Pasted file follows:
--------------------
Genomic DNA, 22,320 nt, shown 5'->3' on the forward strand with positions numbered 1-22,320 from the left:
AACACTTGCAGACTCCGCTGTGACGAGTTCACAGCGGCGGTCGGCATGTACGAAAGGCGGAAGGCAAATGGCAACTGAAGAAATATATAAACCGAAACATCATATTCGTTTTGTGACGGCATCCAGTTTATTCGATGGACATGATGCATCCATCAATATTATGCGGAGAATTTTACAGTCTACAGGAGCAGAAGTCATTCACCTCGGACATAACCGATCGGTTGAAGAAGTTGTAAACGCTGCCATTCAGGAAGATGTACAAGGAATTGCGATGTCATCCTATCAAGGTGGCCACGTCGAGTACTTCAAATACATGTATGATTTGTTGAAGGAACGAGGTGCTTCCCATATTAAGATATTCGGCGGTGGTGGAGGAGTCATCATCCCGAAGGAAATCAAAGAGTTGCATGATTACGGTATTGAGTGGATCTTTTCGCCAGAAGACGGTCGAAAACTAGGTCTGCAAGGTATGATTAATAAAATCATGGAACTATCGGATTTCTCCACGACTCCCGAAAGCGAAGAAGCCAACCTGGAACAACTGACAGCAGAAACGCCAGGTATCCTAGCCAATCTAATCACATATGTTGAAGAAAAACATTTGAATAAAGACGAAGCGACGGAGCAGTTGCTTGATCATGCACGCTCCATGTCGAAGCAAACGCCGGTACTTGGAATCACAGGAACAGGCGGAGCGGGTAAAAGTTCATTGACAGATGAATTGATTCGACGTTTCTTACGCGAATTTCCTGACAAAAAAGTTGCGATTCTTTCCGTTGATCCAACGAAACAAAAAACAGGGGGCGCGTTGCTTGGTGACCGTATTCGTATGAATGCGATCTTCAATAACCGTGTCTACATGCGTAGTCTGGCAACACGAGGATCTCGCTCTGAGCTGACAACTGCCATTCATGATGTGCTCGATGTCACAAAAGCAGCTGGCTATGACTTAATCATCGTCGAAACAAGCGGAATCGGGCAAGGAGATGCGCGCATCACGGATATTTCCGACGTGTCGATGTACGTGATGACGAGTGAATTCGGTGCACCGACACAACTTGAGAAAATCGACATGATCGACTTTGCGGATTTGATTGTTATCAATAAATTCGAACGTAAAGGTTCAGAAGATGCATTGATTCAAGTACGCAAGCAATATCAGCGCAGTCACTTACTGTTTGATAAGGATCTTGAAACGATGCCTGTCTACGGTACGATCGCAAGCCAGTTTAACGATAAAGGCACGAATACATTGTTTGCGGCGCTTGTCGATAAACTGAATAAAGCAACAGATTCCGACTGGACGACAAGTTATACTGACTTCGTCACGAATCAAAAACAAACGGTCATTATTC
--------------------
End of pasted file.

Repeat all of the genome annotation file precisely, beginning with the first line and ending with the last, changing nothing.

Genomic DNA, 22,320 nt, shown 5'->3' on the forward strand with positions numbered 1-22,320 from the left:
AACACTTGCAGACTCCGCTGTGACGAGTTCACAGCGGCGGTCGGCATGTACGAAAGGCGGAAGGCAAATGGCAACTGAAGAAATATATAAACCGAAACATCATATTCGTTTTGTGACGGCATCCAGTTTATTCGATGGACATGATGCATCCATCAATATTATGCGGAGAATTTTACAGTCTACAGGAGCAGAAGTCATTCACCTCGGACATAACCGATCGGTTGAAGAAGTTGTAAACGCTGCCATTCAGGAAGATGTACAAGGAATTGCGATGTCATCCTATCAAGGTGGCCACGTCGAGTACTTCAAATACATGTATGATTTGTTGAAGGAACGAGGTGCTTCCCATATTAAGATATTCGGCGGTGGTGGAGGAGTCATCATCCCGAAGGAAATCAAAGAGTTGCATGATTACGGTATTGAGTGGATCTTTTCGCCAGAAGACGGTCGAAAACTAGGTCTGCAAGGTATGATTAATAAAATCATGGAACTATCGGATTTCTCCACGACTCCCGAAAGCGAAGAAGCCAACCTGGAACAACTGACAGCAGAAACGCCAGGTATCCTAGCCAATCTAATCACATATGTTGAAGAAAAACATTTGAATAAAGACGAAGCGACGGAGCAGTTGCTTGATCATGCACGCTCCATGTCGAAGCAAACGCCGGTACTTGGAATCACAGGAACAGGCGGAGCGGGTAAAAGTTCATTGACAGATGAATTGATTCGACGTTTCTTACGCGAATTTCCTGACAAAAAAGTTGCGATTCTTTCCGTTGATCCAACGAAACAAAAAACAGGGGGCGCGTTGCTTGGTGACCGTATTCGTATGAATGCGATCTTCAATAACCGTGTCTACATGCGTAGTCTGGCAACACGAGGATCTCGCTCTGAGCTGACAACTGCCATTCATGATGTGCTCGATGTCACAAAAGCAGCTGGCTATGACTTAATCATCGTCGAAACAAGCGGAATCGGGCAAGGAGATGCGCGCATCACGGATATTTCCGACGTGTCGATGTACGTGATGACGAGTGAATTCGGTGCACCGACACAACTTGAGAAAATCGACATGATCGACTTTGCGGATTTGATTGTTATCAATAAATTCGAACGTAAAGGTTCAGAAGATGCATTGATTCAAGTACGCAAGCAATATCAGCGCAGTCACTTACTGTTTGATAAGGATCTTGAAACGATGCCTGTCTACGGTACGATCGCAAGCCAGTTTAACGATAAAGGCACGAATACATTGTTTGCGGCGCTTGTCGATAAACTGAATAAAGCAACAGATTCCGACTGGACGACAAGTTATACTGACTTCGTCACGAATCAAAAACAAACGGTCATTATTC